After the Texas freezepocalypse…

I’m working in my office one day per week (Tuesdays) and have since September. I took 6 months off because of COVID, and it’s almost 6 months since I’ve been back.

Working one day a week means that my workday is full with no gaps between appointments. This is time-efficient for me since I have a 30-minute commute each way (barring rush hour, which can take 20 minutes longer).

Although I optimize my road time by listening to relaxing music or audiobooks or podcasts, honestly, I’d rather not be in the car that much.

I’ve had one dose of the Pfizer vaccine with the second scheduled for later this month. My system should reach maximum COVID immunity on April 7, and at that time I will add another day in my office, Wednesdays. I’ll continue to add days as my time in the office fills up.

I’m seeing a lot of people coming in for craniosacral therapy. It’s so good for stress, and the pandemic and recession and political insanity have taken their tolls. You may have heard something about the polar vortex reaching Texas in mid-February, creating what’s being called “snowmageddon” and “freezepocalypse” because of the electrical grid nearly going down.

There was a lot of uncertainty with that. Even for those who came through it with little discomfort (including me), no one knew if they would lose power or how long it would be out, or if their pipes would freeze or burst, or if they would have food and water.

Temps got down to 4-8 degrees F in this area and stayed below freezing for 4-5 days. Usually if our winter temps go below freezing, it gets down to maybe 28 for a few hours. So homes aren’t built for cold. We have no snow plows. We sand icy bridges, and businesses and schools and offices close, and that’s it. “Snow day”.

So…lots of stress means lots of clients for me. I’m offering a discount now, which helps make craniosacral therapy affordable for more people. And we’re still taking full COVID precautions. And because of the downtime, I’ve been able to study in more depth both Upledger and biodynamics styles of CST.

I spent 8 days with my family during the freeze, and it was wonderful, 5 of us under the same roof, cooking, watching WandaVision (which I liked although Avengers fans had to explain the backstory to me), Servant (which I didn’t enjoy), enjoying each other’s company. One member has 4WD but not much was open. Cats, dogs, guinea pigs. Laughter.

I did miss the silence of my solitary abode, where birdsong is the soundtrack, but I was out of propane to cook with, and it was cold. My pipes froze but didn’t burst, and my electric bill will probably be enormous.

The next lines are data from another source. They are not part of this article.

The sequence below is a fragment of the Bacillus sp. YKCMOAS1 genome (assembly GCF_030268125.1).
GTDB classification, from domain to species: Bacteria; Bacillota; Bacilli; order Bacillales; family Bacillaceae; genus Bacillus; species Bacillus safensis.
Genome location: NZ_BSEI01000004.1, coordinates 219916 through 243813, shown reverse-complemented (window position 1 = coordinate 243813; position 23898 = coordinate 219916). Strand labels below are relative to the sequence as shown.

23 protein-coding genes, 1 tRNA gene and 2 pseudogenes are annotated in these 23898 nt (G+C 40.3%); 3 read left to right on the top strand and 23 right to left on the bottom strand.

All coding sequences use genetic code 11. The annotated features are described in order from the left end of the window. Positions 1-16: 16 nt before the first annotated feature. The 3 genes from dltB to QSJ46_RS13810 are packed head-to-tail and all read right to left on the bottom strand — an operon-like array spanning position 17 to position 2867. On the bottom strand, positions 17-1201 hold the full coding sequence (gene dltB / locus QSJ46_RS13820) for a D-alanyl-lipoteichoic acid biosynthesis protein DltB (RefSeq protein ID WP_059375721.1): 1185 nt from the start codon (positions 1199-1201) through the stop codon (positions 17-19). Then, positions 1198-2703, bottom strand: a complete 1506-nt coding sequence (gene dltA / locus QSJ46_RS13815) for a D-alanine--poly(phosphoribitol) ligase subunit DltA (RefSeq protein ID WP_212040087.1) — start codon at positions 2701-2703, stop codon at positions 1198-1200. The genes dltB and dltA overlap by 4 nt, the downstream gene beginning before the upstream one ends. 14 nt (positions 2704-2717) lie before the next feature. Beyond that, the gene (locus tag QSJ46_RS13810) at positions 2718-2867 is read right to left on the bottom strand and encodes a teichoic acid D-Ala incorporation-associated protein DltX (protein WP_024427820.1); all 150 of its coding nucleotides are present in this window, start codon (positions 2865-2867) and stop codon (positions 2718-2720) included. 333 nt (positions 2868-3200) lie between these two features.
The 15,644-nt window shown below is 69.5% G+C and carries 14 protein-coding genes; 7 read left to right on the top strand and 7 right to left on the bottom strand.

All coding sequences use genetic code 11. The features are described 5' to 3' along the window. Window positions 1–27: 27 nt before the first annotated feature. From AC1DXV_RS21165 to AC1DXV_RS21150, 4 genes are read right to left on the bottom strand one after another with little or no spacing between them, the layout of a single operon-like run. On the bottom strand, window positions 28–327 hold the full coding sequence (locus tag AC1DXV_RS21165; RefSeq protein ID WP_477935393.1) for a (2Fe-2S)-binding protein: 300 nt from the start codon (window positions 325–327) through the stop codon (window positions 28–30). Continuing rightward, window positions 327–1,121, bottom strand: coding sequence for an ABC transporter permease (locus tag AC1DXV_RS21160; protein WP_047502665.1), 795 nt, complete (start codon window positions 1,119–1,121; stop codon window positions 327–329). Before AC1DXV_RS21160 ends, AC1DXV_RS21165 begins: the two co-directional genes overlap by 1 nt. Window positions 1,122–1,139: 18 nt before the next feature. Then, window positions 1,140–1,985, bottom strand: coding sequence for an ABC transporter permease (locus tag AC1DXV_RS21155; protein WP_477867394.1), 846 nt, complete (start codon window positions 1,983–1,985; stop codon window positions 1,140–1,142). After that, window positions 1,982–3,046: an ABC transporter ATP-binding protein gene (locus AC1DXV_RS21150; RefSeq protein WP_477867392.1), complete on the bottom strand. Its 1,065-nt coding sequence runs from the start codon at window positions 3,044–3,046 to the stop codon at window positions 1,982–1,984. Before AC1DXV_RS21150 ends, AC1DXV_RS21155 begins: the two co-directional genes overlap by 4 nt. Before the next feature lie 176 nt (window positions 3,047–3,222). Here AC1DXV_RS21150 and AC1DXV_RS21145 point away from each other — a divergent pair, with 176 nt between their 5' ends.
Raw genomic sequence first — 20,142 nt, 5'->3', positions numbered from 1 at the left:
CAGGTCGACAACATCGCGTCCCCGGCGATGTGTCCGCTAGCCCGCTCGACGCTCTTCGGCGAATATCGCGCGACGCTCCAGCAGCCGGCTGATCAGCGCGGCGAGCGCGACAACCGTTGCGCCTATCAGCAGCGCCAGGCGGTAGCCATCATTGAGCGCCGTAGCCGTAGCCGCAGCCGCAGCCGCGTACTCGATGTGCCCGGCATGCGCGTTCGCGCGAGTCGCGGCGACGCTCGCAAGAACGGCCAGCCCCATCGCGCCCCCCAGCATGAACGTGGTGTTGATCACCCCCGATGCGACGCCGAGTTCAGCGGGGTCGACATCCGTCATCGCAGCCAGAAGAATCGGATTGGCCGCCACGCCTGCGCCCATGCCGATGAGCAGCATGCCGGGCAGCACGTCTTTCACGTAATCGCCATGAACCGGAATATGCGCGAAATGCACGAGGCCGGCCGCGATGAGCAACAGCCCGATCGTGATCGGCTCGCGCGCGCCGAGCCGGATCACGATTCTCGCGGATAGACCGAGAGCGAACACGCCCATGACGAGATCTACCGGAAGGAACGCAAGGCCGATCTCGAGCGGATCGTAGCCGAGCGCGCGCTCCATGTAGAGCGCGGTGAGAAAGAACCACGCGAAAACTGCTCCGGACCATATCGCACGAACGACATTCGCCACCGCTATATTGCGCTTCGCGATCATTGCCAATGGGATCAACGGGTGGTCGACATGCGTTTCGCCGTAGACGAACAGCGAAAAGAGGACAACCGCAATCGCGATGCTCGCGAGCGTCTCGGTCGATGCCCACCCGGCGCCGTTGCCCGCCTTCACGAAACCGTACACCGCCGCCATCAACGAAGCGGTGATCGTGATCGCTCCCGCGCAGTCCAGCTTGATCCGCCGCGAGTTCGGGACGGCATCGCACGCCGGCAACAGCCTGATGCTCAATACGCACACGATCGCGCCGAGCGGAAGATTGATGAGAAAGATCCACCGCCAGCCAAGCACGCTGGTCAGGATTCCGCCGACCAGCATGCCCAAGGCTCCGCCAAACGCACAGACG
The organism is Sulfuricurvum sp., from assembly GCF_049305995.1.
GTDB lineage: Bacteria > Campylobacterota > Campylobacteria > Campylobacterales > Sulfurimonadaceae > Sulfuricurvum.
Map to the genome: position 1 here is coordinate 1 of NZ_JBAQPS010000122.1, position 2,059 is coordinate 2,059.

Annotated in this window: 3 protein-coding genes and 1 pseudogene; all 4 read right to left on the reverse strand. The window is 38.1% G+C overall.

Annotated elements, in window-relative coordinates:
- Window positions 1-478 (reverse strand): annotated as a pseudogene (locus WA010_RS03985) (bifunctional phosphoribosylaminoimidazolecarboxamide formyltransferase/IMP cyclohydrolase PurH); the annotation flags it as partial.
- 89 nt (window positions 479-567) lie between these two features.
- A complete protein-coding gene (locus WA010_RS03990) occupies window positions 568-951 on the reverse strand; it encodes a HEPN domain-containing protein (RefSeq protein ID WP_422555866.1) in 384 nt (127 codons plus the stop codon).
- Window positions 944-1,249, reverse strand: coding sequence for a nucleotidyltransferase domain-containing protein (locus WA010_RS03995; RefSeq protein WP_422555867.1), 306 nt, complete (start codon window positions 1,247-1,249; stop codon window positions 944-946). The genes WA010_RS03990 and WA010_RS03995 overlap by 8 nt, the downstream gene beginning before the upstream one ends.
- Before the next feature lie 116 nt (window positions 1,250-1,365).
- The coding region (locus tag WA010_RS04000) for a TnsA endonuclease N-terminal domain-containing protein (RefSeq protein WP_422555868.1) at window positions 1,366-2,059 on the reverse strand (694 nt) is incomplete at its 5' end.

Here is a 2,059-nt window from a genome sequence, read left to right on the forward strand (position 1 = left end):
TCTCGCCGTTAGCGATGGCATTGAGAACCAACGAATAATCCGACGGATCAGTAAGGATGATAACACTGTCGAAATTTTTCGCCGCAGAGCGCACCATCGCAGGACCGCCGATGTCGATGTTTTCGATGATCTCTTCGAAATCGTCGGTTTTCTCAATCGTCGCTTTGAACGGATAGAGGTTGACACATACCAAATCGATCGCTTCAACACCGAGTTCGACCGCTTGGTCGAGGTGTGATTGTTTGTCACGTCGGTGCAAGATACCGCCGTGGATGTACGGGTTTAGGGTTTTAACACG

And now it’s spring, just like that, with highs ranging from 60 to 80.

We’re taking stock of the freeze damage to the plants. My Meyer lemon tree is probably a goner but I’m going to wait before doing any cutting. My spinach, collards, parsley, cilantro, carrots, onions, lettuce, and fennel made it through with frost damage, but chard and beets, snap peas, fenugreek didn’t.

The live oaks look bad but will probably recover. Palm trees, agaves, cacti, nope.

I’m doing a lot of MELT method sessions to help my body recover from a low back injury last fall when I tried to lift too much. Because some yoga poses were prohibited, I decided to give up yoga classes and to do MELT at home this year. It’s so good at helping the body to release compensatory tension patterns from injury and lack of use (being sedentary or workouts that don’t work the whole body).

I have a way to go but the pain is much less and my range of motion in all my joints has improved a lot.

Although the governor of Texas has declared Texas 100% open for business and ended the mask requirement, all the major grocery and superstores are requiring them, although how good enforcement (which usually falls to low-paid but somehow essential workers) will be remains to be seen.

Texas is something like 47th among states in getting its population vaccinated, and Houston is the only city in the nation with all 5 variants of COVID.

What? What was he thinking? Diversion from the near-crash of the electric grid and dozens of deaths and billions in damages resulting from that? Because of policies recommended during past less-serious strains on the grid but never enacted, to keep Texas attractive (cheap) to businesses? Because he appointed the members of the Public Utility Commission, which oversees ERCOT (whose board is mainly people he appointed)? Because most of the cities in Texas are Democratic — although GOP gerrymandering and voter suppression are what keeps them in power? To slap President Biden in the face after he quickly released FEMA funds to the state (in the minimal amount Abbott requested) with no questions asked?

I’m pretty sure only Republicans will be attending mask-burning parties, before they are even vaccinated. I’m pretty sure that businesses who thought Texas was a good place to do business are having second thoughts.

Time will tell, but this extreme partisanship and lack of sensible governing could sure tilt Texas blue again. I’m ready for it.

Now registering voters in Travis County, Texas

I have been deputized to register voters in Travis County, Texas, and I’d like Travis County residents to know that, so I’m posting it here, even though many readers are not Travis County residents. If you’re not, please feel free to ignore this post, but you may find something interesting here.

Why fill out a voter registration card?